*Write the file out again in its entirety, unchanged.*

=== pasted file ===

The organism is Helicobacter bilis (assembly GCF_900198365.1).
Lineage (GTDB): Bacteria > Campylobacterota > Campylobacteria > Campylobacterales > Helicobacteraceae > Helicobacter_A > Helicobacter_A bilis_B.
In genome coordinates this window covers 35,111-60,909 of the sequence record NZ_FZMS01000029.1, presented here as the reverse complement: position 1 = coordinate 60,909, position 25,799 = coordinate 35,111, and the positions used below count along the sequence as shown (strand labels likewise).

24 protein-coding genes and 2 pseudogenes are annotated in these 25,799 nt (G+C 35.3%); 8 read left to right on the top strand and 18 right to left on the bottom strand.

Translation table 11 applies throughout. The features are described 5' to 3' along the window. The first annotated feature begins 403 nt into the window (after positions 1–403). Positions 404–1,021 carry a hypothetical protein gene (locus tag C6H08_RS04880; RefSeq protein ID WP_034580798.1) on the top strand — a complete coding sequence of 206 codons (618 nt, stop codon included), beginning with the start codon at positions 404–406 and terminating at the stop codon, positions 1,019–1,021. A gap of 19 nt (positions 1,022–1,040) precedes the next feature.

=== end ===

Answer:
The organism is Helicobacter bilis (assembly GCF_900198365.1).
Lineage (GTDB): Bacteria > Campylobacterota > Campylobacteria > Campylobacterales > Helicobacteraceae > Helicobacter_A > Helicobacter_A bilis_B.
In genome coordinates this window covers 35,111-60,909 of the sequence record NZ_FZMS01000029.1, presented here as the reverse complement: position 1 = coordinate 60,909, position 25,799 = coordinate 35,111, and the positions used below count along the sequence as shown (strand labels likewise).

24 protein-coding genes and 2 pseudogenes are annotated in these 25,799 nt (G+C 35.3%); 8 read left to right on the top strand and 18 right to left on the bottom strand.

Translation table 11 applies throughout. The features are described 5' to 3' along the window. The first annotated feature begins 403 nt into the window (after positions 1–403). Positions 404–1,021 carry a hypothetical protein gene (locus tag C6H08_RS04880; RefSeq protein ID WP_034580798.1) on the top strand — a complete coding sequence of 206 codons (618 nt, stop codon included), beginning with the start codon at positions 404–406 and terminating at the stop codon, positions 1,019–1,021. A gap of 19 nt (positions 1,022–1,040) precedes the next feature.